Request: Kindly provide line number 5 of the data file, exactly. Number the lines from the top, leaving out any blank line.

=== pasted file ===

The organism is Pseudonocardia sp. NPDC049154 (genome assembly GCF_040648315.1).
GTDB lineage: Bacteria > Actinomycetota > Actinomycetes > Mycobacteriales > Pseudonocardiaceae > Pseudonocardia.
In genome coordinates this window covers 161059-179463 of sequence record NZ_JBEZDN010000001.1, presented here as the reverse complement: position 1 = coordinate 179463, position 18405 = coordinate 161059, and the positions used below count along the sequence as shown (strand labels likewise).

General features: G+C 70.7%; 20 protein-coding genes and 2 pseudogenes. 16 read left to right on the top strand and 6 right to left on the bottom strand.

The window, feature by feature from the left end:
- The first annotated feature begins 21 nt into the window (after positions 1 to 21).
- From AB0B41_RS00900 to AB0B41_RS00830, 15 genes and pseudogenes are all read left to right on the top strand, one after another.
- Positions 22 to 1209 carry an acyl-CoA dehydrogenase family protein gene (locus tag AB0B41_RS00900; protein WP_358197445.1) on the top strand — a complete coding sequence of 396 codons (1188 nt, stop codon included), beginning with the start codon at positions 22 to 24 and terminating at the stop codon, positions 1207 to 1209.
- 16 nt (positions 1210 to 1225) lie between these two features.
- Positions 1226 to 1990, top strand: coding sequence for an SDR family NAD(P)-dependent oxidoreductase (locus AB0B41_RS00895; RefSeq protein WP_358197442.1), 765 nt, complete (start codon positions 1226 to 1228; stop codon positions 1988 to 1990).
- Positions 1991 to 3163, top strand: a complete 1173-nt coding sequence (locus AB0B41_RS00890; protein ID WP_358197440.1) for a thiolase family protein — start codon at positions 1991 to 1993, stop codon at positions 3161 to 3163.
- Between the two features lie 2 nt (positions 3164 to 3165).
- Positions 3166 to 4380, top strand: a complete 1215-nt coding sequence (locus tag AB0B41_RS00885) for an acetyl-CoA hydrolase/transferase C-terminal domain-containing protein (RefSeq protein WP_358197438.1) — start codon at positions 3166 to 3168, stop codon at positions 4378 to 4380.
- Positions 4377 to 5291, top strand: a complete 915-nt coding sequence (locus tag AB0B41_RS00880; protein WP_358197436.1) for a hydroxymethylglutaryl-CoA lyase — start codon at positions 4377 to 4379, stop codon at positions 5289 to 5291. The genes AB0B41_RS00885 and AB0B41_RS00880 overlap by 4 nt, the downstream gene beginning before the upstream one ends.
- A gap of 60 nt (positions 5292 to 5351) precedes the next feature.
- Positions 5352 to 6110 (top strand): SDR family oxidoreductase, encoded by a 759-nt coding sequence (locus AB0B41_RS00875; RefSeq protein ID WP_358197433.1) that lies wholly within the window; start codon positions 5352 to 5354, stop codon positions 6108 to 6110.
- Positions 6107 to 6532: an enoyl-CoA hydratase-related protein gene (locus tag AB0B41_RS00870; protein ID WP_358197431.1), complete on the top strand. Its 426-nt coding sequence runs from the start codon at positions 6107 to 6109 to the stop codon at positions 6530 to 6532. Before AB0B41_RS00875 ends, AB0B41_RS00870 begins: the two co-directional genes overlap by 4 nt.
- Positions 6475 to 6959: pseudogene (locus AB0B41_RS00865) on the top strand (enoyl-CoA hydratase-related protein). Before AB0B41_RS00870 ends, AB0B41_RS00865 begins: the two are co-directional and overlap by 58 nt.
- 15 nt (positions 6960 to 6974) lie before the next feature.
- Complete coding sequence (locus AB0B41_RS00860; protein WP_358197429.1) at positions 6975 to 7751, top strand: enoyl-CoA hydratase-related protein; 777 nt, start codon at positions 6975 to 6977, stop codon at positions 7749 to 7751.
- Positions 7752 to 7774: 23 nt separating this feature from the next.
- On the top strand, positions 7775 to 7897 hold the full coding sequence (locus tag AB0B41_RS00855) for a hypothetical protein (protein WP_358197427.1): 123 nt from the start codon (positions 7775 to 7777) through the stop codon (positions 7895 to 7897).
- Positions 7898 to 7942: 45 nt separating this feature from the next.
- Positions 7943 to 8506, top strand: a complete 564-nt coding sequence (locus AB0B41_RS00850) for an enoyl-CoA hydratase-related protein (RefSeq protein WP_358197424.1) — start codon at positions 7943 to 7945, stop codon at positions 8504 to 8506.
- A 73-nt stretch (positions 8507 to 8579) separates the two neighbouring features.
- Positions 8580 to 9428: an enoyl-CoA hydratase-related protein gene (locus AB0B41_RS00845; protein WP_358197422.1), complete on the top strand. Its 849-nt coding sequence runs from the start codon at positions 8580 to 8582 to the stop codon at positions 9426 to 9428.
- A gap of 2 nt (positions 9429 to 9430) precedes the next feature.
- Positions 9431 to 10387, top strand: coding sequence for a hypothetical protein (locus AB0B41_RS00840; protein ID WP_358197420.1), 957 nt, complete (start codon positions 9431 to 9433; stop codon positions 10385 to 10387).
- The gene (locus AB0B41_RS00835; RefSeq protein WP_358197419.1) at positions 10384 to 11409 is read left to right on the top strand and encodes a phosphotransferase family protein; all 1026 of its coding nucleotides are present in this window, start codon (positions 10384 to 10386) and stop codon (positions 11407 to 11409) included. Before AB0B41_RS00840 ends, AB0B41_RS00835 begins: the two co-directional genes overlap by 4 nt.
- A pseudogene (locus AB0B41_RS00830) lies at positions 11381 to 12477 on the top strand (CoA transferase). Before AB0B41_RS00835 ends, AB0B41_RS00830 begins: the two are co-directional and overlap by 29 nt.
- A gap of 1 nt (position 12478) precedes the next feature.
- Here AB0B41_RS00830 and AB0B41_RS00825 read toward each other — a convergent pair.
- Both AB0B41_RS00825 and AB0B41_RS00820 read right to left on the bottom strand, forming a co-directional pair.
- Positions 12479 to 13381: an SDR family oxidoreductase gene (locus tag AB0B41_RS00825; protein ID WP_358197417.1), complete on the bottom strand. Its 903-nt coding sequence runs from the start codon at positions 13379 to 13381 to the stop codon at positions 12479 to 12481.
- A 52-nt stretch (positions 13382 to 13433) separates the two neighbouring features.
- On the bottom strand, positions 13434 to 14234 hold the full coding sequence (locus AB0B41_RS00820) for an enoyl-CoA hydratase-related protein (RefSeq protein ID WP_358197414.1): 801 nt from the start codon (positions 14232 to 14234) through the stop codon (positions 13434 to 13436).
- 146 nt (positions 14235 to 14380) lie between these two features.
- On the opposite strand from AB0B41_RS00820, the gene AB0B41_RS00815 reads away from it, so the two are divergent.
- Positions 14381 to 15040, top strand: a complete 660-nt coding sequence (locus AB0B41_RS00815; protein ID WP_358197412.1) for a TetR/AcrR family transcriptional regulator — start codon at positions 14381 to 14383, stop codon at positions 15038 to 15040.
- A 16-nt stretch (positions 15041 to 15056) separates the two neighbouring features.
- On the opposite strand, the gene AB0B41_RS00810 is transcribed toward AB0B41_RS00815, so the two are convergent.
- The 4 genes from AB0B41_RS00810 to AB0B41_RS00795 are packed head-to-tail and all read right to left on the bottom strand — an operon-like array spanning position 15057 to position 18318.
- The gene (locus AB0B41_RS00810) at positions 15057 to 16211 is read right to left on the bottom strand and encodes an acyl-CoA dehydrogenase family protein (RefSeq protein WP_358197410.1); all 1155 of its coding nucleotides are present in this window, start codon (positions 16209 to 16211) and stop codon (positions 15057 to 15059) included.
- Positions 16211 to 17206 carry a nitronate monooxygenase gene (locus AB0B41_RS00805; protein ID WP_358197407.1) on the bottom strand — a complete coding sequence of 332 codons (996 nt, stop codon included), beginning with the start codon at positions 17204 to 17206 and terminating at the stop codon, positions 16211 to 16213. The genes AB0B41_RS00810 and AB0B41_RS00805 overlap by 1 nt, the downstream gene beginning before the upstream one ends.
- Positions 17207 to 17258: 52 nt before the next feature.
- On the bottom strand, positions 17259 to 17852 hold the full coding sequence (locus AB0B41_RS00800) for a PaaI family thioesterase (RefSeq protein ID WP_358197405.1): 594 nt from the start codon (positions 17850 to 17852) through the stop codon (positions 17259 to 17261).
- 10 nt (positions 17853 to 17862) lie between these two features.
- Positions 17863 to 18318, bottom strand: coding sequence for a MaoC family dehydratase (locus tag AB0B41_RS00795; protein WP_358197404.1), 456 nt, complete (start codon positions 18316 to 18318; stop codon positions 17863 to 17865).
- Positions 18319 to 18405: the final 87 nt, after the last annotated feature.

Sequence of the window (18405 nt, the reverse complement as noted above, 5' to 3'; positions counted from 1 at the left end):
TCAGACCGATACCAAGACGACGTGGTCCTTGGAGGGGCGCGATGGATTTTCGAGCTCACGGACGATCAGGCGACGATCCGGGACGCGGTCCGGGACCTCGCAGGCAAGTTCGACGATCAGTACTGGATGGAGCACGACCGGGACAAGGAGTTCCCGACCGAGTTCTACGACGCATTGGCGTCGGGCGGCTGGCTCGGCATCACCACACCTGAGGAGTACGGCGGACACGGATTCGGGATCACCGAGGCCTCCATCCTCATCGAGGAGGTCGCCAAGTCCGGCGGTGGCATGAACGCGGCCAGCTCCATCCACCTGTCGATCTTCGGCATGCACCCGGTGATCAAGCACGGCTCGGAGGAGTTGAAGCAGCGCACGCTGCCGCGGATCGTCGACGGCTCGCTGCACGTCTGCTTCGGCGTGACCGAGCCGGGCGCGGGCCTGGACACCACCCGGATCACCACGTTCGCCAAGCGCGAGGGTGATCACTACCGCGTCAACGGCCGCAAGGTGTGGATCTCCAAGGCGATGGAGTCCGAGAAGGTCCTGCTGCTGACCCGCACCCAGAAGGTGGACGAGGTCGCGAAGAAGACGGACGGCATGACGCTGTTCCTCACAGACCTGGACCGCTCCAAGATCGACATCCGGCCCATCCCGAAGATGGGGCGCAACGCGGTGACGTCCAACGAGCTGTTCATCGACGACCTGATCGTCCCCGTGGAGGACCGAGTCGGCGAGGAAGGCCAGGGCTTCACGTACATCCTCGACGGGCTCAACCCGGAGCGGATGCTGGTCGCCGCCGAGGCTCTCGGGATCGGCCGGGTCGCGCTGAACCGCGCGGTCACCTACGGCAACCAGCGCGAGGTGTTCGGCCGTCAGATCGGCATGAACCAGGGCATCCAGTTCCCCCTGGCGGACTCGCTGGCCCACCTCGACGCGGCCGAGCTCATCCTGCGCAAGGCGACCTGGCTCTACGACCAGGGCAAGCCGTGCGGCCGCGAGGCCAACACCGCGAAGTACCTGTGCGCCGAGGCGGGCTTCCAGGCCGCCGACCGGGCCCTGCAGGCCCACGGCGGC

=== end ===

The window, feature by feature from the left end: